Dream Teammate

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"I shouldn't have done this interview," says Chris Smith. "I can't sell myself." Somehow, the 33-year-old Michigan native has managed to avoid the ego bloat, even after directing Sundance stunners like American Job, and the hilarious American Movie, the 1999 festival's crowd favorite and winner of the Grand Jury Prize for a doc. He's already made a splash at the Toronto Film Festival with his latest (he's one of three co-directors), The Yes Men, which follows the antics of a troupe of pranksters posing as World Trade Organization officials.

Smith, repped out of Independent Media, has made an impact on Madison Avenue as well, directing memorable Gold Lion-winning laughers like Toyota's "Dog" and Goodby's documentary-style "Laurel Lane" PacBell camapaign, which demonstrated all the real-life charm and humor of his films. "I realize now it was insane to give me that job," Smith continues in his self-effacing vein about PacBell, his first gig in the commercials world. However, "Chris brought an honesty to the campaign," says Goodby writer Colin Nissan. "He captures subject matter in such intelligent and artistic ways with his documentaries, and that's exactly how he approached these commercials. And despite doing so many commercials since then, it's still how he approaches them." Indeed, today Smith's reel shows a seamless transition of his skills, with a feast of subtle, unaffected humor and spot-on casting, evident in work for Earthlink, Kia and even the '70s-style action spoof for Lee jeans. Most recently, he helmed BBDO's launch spots for Pepsi Vanilla, including one in which a dedicated but daffy duo are befuddled by a Pepsi machine apparently on the skids. "If a script makes me laugh, I just want to keep that integrity and try to make sure that I don't screw it up," Smith says. "To me a lot of my job is just not getting in the way."

Although Smith never set out to go into commercials, they've become part of a multifaceted artistic slate that also includes playing guitar in an outfit known as The Horn Band and running Internet TV station Zerotv (0tv.com), out of Bluemark Productions, which he founded with his creative cohorts in Milwaukee, his home for the last eight years. With outlets for expression all over the place, what Smith appreciates about advertising, oddly enough, is what many find its most cumbersome albatross. "On my own projects, I feel like I have complete control and can do as I like. But when I'm working on commercials, I really enjoy the collaborative aspect of the whole process - taking something someone's written and working with them to get it to where they want it to be."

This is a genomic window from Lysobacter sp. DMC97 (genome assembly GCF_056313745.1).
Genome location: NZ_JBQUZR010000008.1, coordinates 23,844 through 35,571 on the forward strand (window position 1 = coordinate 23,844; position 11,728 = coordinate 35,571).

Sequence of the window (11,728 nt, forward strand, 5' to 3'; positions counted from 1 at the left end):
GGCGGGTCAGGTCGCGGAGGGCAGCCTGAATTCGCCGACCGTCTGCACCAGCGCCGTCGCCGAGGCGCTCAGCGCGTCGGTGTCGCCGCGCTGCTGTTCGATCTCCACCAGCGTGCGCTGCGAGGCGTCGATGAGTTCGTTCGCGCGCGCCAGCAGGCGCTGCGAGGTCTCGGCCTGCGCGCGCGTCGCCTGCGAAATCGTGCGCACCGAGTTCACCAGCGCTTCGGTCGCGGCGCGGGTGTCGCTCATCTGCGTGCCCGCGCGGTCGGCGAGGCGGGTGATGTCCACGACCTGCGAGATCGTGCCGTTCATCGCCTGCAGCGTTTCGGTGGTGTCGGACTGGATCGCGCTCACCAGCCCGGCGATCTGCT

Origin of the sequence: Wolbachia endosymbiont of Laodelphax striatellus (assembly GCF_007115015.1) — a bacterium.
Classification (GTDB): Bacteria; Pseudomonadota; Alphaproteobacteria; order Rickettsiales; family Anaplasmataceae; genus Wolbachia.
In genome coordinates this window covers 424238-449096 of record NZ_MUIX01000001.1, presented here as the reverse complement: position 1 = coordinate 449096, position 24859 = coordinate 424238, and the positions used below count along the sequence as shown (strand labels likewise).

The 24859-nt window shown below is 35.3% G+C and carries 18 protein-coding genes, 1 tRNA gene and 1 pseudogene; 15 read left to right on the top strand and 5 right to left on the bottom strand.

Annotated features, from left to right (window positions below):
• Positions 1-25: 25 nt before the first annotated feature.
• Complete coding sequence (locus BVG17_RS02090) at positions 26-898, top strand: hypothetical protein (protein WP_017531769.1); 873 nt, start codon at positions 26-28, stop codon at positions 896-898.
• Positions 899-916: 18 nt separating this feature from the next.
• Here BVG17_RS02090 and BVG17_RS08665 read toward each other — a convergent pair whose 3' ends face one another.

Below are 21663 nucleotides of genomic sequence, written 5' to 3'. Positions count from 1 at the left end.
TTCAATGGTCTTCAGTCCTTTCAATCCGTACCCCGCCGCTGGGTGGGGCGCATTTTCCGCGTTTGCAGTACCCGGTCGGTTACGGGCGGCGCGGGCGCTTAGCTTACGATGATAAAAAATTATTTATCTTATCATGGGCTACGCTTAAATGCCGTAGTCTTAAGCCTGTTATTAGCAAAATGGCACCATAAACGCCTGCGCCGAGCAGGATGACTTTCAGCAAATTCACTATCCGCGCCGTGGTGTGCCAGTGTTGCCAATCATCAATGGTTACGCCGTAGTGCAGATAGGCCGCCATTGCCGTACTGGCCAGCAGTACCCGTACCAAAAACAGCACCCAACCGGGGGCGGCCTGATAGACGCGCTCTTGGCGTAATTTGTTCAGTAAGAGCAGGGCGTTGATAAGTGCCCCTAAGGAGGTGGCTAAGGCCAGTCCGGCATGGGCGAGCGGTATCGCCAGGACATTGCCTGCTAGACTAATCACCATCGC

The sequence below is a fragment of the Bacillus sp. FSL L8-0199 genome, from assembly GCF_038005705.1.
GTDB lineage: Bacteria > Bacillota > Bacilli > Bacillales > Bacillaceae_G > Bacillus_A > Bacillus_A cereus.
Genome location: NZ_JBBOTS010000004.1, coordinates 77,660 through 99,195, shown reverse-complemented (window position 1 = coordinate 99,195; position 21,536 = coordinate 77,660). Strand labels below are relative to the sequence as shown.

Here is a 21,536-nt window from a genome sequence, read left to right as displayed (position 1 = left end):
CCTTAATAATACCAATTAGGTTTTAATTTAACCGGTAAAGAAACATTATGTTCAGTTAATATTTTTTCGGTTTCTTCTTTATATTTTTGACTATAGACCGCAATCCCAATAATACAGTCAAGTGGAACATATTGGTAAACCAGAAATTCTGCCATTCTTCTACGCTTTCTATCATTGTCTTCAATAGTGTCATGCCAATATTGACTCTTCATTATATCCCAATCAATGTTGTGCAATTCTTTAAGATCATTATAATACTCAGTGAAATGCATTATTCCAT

Sounds like the typical nice-guy pose, but Smith's agency collaborators attest that in Smith's case, it's the real deal, and perhaps the best thing about him. "Before jobs are awarded we always hear from directors that they're collaborative, but the fact is, they rarely are," says Goodby's Nissan. "I think collaboration is a hard thing to learn. It's either in your personality or it's not. And it's definitely in Chris'. It makes working with him so much fun. You really feel like a team working together to try to make something great."

Such was the case during BBDO's Pepsi Vanilla shoot, which was a veritable production nightmare. "Everything that could go wrong did go wrong," Smith recalls. "We got rained out two nights, and had eight hours of rain on our weather day." Yet, ironically, "It was a really enjoyable experience. Nobody was freaking out. We were just looking at each other, saying, 'What else could happen?' You just stay focused and do your best, and I think we were all really happy with where we ended up - it was a unified effort from everyone."

"Everyone" is a well-worn word in Smith's vocabulary, self-promotion not being his strong point. "I'm terrible at conference calls," he insists. "I am, I'm really bad." BBDO ECD Bill Bruce, who worked with Smith on Pepsi, sees things quite differently. During their powwow, "The agency producer Hyatt Choate said he thought Chris had bugged my office, he was so in sync with the way I like to work with a director," he notes. "He was very thoughtful in his approach and in discussing different options. He listened, he thought and he responded. It sounds easy, but it's rarely done. I can't wait to work with him again."

Who wouldn't, when Smith believes, "It's just about trying to have a good time with people." But he's highly selective; "If I get on a call and it doesn't seem like we're clicking, I don't care how good the work is, I don't want the job. I'm very lucky that I've clicked with people who do great work and who I've worked with again and again. We have a really good time. That's half of what the job's about. I want to do good work, but it's equally important that it's an enjoyable experience for everyone."

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